Image: Chinese astronauts' welcoming parade
AFP - Getty Images
Chinese astronauts Zhai Zhigang (center), Liu Boming (right) and Jing Haipeng wave during a welcoming parade at the space program headquarters in Beijing on Monday.  Zhai, the first Chinese man to walk in space, was hailed as a national hero.
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updated 9/29/2008 6:46:38 PM ET 2008-09-29T22:46:38

Three Chinese astronauts arrived Monday in Beijing to a homecoming parade after completing China’s first spacewalk and putting the country closer to building a space station and landing a man on the moon.

State broadcaster CCTV showed the three, with flower garlands around their necks, waving and smiling as they were slowly driven through the streets at Beijing Aerospace Center, where they did their space training.

Holding up Chinese flags and balloons, hundreds of people, many of them uniformed soldiers, cheered and applauded as the astronauts went by, with some shouting out, “Learn from the astronauts and salute the astronauts.”

One banner read: “Warmly celebrate the great success of the task of the Shenzhou manned spaceflight.”

The success of the mission now shifts the focus to building the space station and plans to land a man on the moon, said Wang Zhaoyao, deputy director of manned space flight.

He said the program is looking to launch a new orbiting vehicle and set up a simple space lab by 2011. There are also hopes of sending unmanned and manned space vehicles to perform docking activities with the target vehicle.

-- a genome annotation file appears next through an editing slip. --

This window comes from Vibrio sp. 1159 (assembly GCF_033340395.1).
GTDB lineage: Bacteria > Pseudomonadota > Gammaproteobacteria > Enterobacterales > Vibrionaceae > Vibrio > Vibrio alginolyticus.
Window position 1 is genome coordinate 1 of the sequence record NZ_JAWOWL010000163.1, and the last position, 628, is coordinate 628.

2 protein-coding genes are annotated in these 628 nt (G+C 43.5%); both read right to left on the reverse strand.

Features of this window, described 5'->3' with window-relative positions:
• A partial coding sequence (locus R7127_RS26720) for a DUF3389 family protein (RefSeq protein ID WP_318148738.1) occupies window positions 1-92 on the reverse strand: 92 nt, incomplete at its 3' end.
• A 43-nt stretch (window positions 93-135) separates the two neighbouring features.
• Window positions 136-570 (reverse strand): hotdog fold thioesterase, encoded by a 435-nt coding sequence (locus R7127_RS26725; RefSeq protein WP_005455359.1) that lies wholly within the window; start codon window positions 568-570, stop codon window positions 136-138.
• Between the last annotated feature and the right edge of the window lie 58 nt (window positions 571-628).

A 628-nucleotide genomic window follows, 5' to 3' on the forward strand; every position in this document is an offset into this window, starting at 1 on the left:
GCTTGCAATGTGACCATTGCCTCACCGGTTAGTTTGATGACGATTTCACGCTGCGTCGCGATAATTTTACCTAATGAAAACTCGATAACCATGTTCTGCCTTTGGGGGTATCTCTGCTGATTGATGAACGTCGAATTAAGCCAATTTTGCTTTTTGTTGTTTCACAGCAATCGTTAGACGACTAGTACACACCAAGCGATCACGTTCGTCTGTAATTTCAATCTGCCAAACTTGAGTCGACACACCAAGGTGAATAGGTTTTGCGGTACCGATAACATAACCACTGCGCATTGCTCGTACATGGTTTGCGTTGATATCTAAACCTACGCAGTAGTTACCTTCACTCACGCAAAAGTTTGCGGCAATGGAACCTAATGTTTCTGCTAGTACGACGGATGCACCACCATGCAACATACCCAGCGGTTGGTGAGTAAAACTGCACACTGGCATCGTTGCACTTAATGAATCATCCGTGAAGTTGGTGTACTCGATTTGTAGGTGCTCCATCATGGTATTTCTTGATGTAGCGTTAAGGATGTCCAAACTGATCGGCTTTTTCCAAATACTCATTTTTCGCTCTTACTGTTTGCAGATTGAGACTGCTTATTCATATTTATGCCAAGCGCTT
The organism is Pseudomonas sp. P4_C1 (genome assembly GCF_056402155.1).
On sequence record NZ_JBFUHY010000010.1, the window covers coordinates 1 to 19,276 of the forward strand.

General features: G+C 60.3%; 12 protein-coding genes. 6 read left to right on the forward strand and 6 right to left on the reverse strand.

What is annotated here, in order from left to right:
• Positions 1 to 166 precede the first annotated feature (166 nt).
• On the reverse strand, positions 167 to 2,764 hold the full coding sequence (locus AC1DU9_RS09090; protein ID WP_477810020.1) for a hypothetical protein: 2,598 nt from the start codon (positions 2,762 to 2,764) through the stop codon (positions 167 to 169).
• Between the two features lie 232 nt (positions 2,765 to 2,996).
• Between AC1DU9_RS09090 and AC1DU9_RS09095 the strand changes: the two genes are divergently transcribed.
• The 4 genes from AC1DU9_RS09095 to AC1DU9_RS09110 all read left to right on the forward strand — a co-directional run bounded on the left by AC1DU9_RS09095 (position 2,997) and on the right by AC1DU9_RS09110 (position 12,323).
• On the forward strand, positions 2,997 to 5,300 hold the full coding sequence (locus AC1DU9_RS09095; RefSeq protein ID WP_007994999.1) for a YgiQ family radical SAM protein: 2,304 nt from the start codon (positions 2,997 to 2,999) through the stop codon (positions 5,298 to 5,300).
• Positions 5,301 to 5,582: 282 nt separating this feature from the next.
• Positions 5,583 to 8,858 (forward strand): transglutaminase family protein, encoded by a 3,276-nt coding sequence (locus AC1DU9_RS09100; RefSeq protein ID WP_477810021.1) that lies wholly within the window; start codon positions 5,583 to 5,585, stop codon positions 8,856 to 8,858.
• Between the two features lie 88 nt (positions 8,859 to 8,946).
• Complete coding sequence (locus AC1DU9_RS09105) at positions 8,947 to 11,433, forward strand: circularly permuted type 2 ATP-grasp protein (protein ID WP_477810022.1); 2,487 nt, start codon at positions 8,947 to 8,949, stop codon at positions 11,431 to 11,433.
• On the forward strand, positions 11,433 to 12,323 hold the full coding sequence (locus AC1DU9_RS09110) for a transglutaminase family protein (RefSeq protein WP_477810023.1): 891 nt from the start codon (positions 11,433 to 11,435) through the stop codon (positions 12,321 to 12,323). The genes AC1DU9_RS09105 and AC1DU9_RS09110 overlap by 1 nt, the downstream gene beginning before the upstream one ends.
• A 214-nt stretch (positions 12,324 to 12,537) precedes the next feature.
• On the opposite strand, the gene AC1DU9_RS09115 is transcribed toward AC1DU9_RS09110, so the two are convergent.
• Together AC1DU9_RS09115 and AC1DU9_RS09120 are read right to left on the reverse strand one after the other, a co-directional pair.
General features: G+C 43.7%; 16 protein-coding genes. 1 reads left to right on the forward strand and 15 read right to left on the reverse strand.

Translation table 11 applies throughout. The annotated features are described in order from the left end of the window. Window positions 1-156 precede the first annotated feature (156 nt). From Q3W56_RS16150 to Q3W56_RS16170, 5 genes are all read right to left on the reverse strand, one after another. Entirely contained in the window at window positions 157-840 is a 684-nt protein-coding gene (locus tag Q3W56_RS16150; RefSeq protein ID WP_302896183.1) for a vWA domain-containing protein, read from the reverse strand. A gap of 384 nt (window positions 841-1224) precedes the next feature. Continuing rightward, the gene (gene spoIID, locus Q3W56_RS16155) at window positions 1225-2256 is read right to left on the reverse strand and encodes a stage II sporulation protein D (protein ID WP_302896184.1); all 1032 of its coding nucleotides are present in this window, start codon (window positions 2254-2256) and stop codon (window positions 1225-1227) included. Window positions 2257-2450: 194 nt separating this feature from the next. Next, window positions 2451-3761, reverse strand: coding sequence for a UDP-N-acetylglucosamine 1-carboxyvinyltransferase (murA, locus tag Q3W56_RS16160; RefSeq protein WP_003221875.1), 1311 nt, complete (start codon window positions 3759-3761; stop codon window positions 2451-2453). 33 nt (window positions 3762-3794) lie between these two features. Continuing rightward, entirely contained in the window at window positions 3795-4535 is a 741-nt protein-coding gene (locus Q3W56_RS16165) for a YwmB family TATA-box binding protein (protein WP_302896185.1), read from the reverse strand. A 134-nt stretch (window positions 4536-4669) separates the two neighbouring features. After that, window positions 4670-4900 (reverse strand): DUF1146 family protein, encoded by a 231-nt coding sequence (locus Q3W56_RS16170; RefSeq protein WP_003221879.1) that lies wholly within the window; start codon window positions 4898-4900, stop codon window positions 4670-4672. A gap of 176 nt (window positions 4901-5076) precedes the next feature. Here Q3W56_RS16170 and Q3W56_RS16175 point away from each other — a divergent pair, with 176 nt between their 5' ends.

By 2020, China wants to launch a manned mission to experiment with technologies that will enable astronauts to take care of spacecraft for longer periods of time, Wang told reporters at a briefing in Beijing after a parachute brought the astronauts’ capsule back to ground Sunday.

“After we have successfully completed these three steps, we will go to even more remote areas,” Wang said, adding China hopes to send a manned mission to the moon “in the near future.”

Video: A big step for China's space program

The United States is the only country to have accomplished that feat, putting its first astronaut team on the moon in 1969. But its last human landing was in 1972, and it has since concentrated on unmanned probes.

China’s communist leaders, riding a wave of pride and patriotism after hosting the Olympics, face few of the public doubts or budgetary pressures that have constrained space programs elsewhere. Saturday’s spacewalk was watched by cheering crowds on huge outdoor TV screens.

State broadcaster CCTV showed the astronauts’ return Sunday after their Shenzhou 7 ship’s re-entry vehicle burst through the Earth’s atmosphere to make a landing under clear skies in the grasslands of China’s northern Inner Mongolia region. The vessel floated down gently while attached to a giant red-and-white striped parachute, marking the end of the 68-hour endeavor.

“It was a glorious mission, full of challenges with a successful end,” said mission commander Zhai Zhigang, a fighter pilot. “We feel proud of the motherland.”

Premier Wen Jiabao applauded at mission control in Beijing and shook hands with staff.

“This mission’s success is a milestone; a stride forward,” Wen said. “I would like to extend my congratulations to the heroic astronauts who successfully completed this mission.”

The spacewalk was a key step in mastering techniques for docking two orbiters to create China’s first orbiting space station. Tethered to handles attached to the Shenzhou 7 ship’s orbital module, Zhai remained outside for about 13 minutes before climbing back inside.

China has relied heavily on homegrown technology, partly out of necessity. It has trouble obtaining such technology abroad due to U.S. and European bans and is not a participant in the international space station.

The Chinese program is backed by the secretive military. While Beijing insists it is committed to a peaceful program, analysts point to numerous potential applications for its technology, such as when it used a land-based missile to blast apart an old satellite last January.

© 2013 The Associated Press. All rights reserved. This material may not be published, broadcast, rewritten or redistributed.

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